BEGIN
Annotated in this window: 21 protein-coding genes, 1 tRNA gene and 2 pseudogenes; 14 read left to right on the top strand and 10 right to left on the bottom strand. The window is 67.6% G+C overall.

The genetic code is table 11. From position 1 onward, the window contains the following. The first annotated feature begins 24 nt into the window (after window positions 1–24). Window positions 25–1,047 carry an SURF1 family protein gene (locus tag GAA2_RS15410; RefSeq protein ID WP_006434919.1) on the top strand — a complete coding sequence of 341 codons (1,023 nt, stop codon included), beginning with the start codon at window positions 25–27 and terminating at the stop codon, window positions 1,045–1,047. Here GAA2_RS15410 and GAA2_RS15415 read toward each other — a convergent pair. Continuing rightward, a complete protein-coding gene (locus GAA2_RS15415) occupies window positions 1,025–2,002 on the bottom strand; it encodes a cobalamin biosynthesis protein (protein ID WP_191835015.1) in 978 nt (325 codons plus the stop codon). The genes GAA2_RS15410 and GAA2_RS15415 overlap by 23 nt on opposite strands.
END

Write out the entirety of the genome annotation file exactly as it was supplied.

Annotated in this window: 21 protein-coding genes, 1 tRNA gene and 2 pseudogenes; 14 read left to right on the top strand and 10 right to left on the bottom strand. The window is 67.6% G+C overall.

The genetic code is table 11. From position 1 onward, the window contains the following. The first annotated feature begins 24 nt into the window (after window positions 1–24). Window positions 25–1,047 carry an SURF1 family protein gene (locus tag GAA2_RS15410; RefSeq protein ID WP_006434919.1) on the top strand — a complete coding sequence of 341 codons (1,023 nt, stop codon included), beginning with the start codon at window positions 25–27 and terminating at the stop codon, window positions 1,045–1,047. Here GAA2_RS15410 and GAA2_RS15415 read toward each other — a convergent pair. Continuing rightward, a complete protein-coding gene (locus GAA2_RS15415) occupies window positions 1,025–2,002 on the bottom strand; it encodes a cobalamin biosynthesis protein (protein ID WP_191835015.1) in 978 nt (325 codons plus the stop codon). The genes GAA2_RS15410 and GAA2_RS15415 overlap by 23 nt on opposite strands.